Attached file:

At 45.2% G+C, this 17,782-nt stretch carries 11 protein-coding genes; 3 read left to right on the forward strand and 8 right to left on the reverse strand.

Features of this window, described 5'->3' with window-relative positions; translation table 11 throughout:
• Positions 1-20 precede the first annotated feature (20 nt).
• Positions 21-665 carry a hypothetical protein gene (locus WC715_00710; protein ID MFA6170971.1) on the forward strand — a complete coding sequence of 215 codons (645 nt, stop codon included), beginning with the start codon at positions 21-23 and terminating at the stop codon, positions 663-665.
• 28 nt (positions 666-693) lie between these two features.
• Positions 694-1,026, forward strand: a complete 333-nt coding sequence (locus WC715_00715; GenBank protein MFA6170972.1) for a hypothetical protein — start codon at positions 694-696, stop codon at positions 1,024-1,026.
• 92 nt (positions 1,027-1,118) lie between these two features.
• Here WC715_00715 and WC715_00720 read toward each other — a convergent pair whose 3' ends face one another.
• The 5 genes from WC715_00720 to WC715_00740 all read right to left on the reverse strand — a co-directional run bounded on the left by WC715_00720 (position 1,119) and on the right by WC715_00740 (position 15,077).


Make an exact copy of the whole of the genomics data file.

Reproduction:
At 45.2% G+C, this 17,782-nt stretch carries 11 protein-coding genes; 3 read left to right on the forward strand and 8 right to left on the reverse strand.

Features of this window, described 5'->3' with window-relative positions; translation table 11 throughout:
• Positions 1-20 precede the first annotated feature (20 nt).
• Positions 21-665 carry a hypothetical protein gene (locus WC715_00710; protein ID MFA6170971.1) on the forward strand — a complete coding sequence of 215 codons (645 nt, stop codon included), beginning with the start codon at positions 21-23 and terminating at the stop codon, positions 663-665.
• 28 nt (positions 666-693) lie between these two features.
• Positions 694-1,026, forward strand: a complete 333-nt coding sequence (locus WC715_00715; GenBank protein MFA6170972.1) for a hypothetical protein — start codon at positions 694-696, stop codon at positions 1,024-1,026.
• 92 nt (positions 1,027-1,118) lie between these two features.
• Here WC715_00715 and WC715_00720 read toward each other — a convergent pair whose 3' ends face one another.
• The 5 genes from WC715_00720 to WC715_00740 all read right to left on the reverse strand — a co-directional run bounded on the left by WC715_00720 (position 1,119) and on the right by WC715_00740 (position 15,077).